The first thing I would point out is that, as expected, unemployment rose in these economies although its severity differed significantly across countries. Second, unemployment was of relatively long duration, a phenomenon which increases the risk of workers becoming unemployable. Third, the proportion of the inactive population rose in most of the countries (Romania and Poland were the exceptions). 4
Table 1 illustrates the general pattern. The table shows how the distribution of the working age population by labor force status changed between 1989 and 1992. For example, the proportion of the working-age population of men in Bulgaria who were employed fell by 19.3 percentage points, the proportion of unemployed men rose by 9.5 percentage points, and the proportion of men out of the labor force (inactive) rose by 9.8 percentage points. The key point from the perspective of the present notes is that the proportion of the working age population depending on transfers from the rest of the society, either through unemployment benefits or pensions, rose.
The rise in the proportion of the working age population accounted for by the inactive population is suggestive of a strong substitution effect associated with falling real wages and, possibly, the ease with which one could apply for early retirement. 5 Another aspect of interest is that the supply elasticity for women seems higher than for men, something which is consistent with the experience on other countries. While it is possible that Cuba experiences similar withdrawals from the labor force, especially among women, I would expect much weaker effects if at all –i.e., I would not expect any significant changes in labor force participation rates.
The reason is that real wages in Cuba have already fallen dramatically in recent years, and given the already very low production levels, I would not expect additional serious falls in real wages during the early transition. Moreover, even if such falls materialized, if monetary overhang is quickly eliminated as in many of the Eastern European countries, and the surely very low levels of real assets, I would not be surprised if one saw the prevalence of an income effect. In other words, one may have a strong “added worker effect” that is reflected in increases in labor force participation. 6 This would be consistent with the increases in labor force participation for women especially in Romania, but also in Poland, that Table 1 indicates.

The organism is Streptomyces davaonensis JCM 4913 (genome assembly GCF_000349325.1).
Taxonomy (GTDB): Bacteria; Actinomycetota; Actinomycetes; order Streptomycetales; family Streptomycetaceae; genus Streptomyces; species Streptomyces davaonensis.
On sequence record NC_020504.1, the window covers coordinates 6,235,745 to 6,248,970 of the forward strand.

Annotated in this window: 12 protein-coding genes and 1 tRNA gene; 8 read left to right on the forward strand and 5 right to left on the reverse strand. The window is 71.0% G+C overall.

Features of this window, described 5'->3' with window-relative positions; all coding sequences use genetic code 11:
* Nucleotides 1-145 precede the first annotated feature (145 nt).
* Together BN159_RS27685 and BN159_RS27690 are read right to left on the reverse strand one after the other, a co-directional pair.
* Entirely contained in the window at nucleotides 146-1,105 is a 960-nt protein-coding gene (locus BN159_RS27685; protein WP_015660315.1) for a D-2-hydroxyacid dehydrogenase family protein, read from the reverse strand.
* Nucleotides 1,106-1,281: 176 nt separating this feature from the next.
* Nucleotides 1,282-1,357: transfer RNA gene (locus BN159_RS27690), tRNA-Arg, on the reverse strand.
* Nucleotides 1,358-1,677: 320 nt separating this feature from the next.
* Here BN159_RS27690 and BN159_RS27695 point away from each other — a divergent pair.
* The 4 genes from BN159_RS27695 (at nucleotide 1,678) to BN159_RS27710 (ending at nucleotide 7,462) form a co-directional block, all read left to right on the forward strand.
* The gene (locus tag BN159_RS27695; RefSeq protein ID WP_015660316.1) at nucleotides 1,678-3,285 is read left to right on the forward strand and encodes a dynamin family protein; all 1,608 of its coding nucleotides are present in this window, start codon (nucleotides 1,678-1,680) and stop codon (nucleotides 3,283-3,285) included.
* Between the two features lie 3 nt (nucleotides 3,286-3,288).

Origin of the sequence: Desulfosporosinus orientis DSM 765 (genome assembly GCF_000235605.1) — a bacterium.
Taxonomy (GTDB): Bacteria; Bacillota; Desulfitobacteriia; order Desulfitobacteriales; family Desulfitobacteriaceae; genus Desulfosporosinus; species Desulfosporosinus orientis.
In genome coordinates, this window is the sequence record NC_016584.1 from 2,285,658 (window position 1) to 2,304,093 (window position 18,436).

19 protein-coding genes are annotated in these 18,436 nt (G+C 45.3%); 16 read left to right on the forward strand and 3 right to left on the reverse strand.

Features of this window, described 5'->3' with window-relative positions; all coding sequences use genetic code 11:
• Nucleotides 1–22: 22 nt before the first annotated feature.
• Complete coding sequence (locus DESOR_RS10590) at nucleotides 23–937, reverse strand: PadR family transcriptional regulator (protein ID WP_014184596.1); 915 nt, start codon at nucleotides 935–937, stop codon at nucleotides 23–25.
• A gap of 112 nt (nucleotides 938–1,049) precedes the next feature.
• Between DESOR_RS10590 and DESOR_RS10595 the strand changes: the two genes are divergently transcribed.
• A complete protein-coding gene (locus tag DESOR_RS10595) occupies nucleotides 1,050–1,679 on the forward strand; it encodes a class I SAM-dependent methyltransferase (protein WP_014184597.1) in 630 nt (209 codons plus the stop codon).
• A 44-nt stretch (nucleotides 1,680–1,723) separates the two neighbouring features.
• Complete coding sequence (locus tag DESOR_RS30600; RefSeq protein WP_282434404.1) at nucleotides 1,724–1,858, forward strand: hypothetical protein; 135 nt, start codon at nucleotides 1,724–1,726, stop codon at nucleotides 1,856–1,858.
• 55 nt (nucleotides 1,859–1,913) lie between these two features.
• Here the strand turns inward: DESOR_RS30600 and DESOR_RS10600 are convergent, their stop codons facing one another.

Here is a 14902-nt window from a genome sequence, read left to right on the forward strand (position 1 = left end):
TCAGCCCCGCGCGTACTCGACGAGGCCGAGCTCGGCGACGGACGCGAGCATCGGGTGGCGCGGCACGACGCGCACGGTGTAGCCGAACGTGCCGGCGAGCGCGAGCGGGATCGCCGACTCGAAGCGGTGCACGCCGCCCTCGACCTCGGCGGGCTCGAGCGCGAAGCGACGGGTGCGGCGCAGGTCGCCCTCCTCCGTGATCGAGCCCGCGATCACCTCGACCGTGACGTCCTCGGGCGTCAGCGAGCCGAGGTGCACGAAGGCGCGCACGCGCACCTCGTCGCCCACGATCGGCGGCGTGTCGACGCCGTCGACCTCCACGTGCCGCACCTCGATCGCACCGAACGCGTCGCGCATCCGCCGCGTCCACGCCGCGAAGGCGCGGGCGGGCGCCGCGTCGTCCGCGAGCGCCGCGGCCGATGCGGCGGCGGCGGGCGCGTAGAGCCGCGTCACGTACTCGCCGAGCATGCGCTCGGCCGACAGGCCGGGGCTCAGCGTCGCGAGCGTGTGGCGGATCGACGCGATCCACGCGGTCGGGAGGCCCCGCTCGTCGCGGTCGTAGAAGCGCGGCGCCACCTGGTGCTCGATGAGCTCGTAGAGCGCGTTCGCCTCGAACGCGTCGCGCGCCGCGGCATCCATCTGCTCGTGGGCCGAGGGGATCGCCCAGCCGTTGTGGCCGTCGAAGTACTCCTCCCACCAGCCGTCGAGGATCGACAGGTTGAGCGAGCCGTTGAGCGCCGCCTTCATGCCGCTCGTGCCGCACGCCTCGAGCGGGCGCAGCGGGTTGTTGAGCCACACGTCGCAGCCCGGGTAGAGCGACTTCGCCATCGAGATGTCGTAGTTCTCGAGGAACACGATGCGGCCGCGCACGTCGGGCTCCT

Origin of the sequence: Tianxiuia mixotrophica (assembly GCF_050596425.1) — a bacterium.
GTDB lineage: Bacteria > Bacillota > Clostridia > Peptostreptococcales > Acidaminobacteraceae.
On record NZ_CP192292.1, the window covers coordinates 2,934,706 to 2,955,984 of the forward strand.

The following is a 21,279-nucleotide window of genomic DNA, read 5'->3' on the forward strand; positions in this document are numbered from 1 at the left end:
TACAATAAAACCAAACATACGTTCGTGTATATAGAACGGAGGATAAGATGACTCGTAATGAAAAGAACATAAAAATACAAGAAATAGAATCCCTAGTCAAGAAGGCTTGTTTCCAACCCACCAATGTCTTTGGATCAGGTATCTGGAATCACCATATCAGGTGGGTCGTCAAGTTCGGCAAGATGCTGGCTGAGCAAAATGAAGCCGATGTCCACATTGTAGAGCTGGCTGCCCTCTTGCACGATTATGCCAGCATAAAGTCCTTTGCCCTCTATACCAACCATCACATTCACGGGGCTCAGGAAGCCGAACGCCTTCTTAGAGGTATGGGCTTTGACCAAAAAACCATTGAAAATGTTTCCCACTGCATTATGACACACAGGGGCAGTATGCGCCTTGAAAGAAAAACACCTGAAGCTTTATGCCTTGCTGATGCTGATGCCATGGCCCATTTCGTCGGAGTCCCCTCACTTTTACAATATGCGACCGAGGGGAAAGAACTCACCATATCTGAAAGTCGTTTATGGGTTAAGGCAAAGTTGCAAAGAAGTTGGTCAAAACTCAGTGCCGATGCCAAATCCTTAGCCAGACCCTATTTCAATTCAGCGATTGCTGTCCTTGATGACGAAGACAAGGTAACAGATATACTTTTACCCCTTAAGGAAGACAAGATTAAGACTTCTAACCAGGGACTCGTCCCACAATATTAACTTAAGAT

The rise in unemployment reflected several factors. One was the external shocks that afflicted these economies (for example, the disappearance of the CMEA) and the consequent fall in aggregate demand.
In terms of labor market measures, to cope with unemployment governments resort to two types of policies. One is the use of passive labor market policies which may be loosely defined as policies that tend to provide workers with alternative sources of income. Unemployment insurance, welfare support, and early retirement pensions are typical passive policies. The second type is the use of measures which seek to increase the employment of labor –active policies. Which of the two types of policies is the most promising for the transition in Cuba?
Both types of policies will have to be used. However, I would favor reliance on a subset of active labor market policies.
In contrast to most of the Eastern European countries when they started their transition, Cuba has an unemployment benefits scheme (Mesa-Lago 1993). Whether, in practice, this is an advantage remains to be seen. 9 In any case, the transition government in Cuba will have to restructure and strengthen the financial basis of the scheme. This will call for a readjustment of benefits and contributions.
In this connection, it is noteworthy that one of the difficulties in the transition economies has been the lax controls for determining who can qualify as unemployed. This makes it difficult to separate the truly unemployed –entitled to unemployment benefits-from persons deserving other type of social assistance, or none at all. Revamping the unemployment benefit system will call for moving rapidly to setting a modern system of unemployment registration and control.
Another problem is determining the level, duration, and basis of unemployment benefits. Should, for example, those benefits be linked to previous incomes?